How to Wax Skis and Snowboards
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|Waxing your skis or snowboard is kind of like riding powder – it’s impossible to do it too much. Waxing on a regular basis not only makes you go faster, it makes turning and handling smoother and more predictable and protects your bases from abrasion. With a little practice, you can master the art of waxing and consistently outrun your partners on the flats or that high traverse to get to the goods. Interested?
Different types of wax are applied using different methods. Paste waxes are rubbed on with an applicator and polished with a cork, and can be applied on the hill. Classic cross-country (Nordic) skiers use grip waxes that are designed to provide traction for forward movement but also break loose and glide after a certain speed is reached. Skate skiers use hard glide waxes and don’t worry about grip because their forward momentum comes from the skating action.
For alpine skiing and snowboarding, we also use “glide” waxes – waxes meant to promote glide and make your bases faster. Glide waxes work by momentarily creating a very thin layer of water between the ski base and snow surface, and their formula varies according to snow temperature and texture. When we talk about waxing skis or snowboards, we usually are referring to hot applications of glide wax with an iron.
In an emergency, hard alpine waxes can be applied cold by rubbing on, but for the best performance and longest lasting results, they should be melted on using an iron, then scraped and brushed.
Start with a clean and tuned surface
If your skis have brakes, retract them before you start working on your skis by pulling them up manually and running a strong rubber band around the brake arms and over the heel piece. This will hold the brakes in “ski” position so they don’t extend below the base. Waxing and other ski and snowboard maintenance is best done with a proper vise that keeps the skis or board level and supports the tips and tails, but it can also be done with blocks of wood supporting the tips and tails, keeping the bindings above the work surface. It’s very difficult not to drip some wax off the skis, so if the surface below you needs protection, cover it before you start.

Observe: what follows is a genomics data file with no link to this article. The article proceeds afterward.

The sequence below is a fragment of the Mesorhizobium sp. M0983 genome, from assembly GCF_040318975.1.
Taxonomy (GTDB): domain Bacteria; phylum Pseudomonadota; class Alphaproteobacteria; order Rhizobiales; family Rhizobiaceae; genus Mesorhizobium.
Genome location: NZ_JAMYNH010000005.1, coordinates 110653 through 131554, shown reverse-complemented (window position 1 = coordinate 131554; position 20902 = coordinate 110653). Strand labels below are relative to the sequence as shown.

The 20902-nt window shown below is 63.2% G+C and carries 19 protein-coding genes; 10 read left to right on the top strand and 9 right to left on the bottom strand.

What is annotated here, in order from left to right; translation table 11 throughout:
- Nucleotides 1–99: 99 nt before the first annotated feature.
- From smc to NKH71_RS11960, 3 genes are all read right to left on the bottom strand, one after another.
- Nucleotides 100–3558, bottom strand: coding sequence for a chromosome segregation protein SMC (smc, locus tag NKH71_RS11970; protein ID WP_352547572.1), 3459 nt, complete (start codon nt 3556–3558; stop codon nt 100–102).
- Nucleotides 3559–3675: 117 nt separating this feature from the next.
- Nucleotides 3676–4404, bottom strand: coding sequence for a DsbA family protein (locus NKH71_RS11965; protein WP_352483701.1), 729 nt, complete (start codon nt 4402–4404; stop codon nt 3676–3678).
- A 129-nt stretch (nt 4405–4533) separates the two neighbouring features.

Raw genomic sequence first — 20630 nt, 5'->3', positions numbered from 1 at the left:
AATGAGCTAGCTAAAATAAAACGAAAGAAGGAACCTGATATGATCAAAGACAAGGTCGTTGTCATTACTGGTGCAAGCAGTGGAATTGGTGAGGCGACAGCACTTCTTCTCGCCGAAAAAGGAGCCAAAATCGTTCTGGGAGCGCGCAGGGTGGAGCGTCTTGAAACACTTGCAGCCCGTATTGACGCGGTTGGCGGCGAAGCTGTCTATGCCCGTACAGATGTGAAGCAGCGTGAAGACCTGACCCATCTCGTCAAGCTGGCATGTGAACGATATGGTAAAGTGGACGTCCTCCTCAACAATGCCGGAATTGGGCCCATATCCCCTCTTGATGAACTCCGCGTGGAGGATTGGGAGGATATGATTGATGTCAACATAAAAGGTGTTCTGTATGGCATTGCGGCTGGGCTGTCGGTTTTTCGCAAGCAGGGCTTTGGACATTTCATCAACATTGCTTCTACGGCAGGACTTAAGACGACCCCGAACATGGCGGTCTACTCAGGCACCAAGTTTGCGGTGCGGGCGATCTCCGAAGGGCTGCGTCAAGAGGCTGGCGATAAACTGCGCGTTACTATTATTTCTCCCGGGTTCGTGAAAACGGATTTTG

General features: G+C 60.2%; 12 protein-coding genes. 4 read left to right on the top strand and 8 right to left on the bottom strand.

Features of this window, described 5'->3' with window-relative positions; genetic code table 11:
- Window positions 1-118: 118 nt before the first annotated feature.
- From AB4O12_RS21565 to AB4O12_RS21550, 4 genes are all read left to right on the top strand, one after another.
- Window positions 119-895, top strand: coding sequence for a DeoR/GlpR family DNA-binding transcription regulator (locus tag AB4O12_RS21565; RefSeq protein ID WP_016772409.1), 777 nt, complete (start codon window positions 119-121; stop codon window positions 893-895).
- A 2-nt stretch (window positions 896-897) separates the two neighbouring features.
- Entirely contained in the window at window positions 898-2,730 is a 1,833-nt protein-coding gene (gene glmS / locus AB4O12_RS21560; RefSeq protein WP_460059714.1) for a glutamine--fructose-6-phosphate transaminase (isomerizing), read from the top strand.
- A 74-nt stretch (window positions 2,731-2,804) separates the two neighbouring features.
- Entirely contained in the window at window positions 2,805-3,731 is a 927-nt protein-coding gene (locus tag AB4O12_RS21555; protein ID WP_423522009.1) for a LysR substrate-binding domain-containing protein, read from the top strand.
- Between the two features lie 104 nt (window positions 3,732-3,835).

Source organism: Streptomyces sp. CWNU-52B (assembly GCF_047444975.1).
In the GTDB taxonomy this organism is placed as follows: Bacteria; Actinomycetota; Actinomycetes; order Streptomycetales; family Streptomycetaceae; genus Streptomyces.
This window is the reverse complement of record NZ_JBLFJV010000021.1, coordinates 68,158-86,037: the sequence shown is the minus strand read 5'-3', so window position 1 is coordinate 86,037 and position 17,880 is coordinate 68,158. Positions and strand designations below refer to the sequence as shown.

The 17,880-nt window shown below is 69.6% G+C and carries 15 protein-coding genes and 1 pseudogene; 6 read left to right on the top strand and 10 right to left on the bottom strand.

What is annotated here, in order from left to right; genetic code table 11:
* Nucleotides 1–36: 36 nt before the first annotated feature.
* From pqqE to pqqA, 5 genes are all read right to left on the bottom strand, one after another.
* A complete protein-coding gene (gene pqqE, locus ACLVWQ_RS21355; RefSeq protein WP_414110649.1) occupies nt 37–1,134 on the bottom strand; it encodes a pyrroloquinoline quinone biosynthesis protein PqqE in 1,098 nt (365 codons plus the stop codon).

Start with a clean and properly structured base. Make sure the base is flat and the edges are not railed (higher than the base). If your edges or bases need maintenance, do that before you start to wax, and make sure no metal filings are stuck in the base.
If your bases are dirty, you can use base cleaner or citrus solvent to remove grime and oil, but use it sparingly and be sure to allow the bases to dry completely before waxing. If you use a solvent, just a small splash on a cloth is plenty. Be careful, base cleaners and solvents tend to remove all residual wax left in your base (you’d like to keep some of this if you can), so skip this step if your bases seem clean.
A dry base with visible white areas or obvious “hairs” showing in the P-Tex are sure signs that you need to wax NOW.
This base needs wax badly!
Clean the surface of your base with Fibratex (also known as Scotch-Brite) to remove old wax and surface dirt. If the base looks very smooth, you can “open up” the structure (create a rougher surface) by brushing with a brass brush and moderate pressure so the P-Tex will absorb wax more readily.
Some base materials are better at absorbing wax than others. Less expensive skis and boards and those meant to endure abuse usually use bases made of extruded P-Tex, a very dense form of Polyethylene that’s durable but doesn’t adhere too well to wax. Higher end skis and snowboards use sintered P-Tex bases, which have a porous structure and are better at retaining wax.
What wax should I use?
Wax is either “all-temperature” or “temperature specific.”
All-Temperature Wax – All-temp or universal wax is designed to work well in any temperature or snow conditions. It may be a good choice if the temperature varies a lot where you ride or if you ski in different geographical areas during your season and can’t predict what the weather will be like.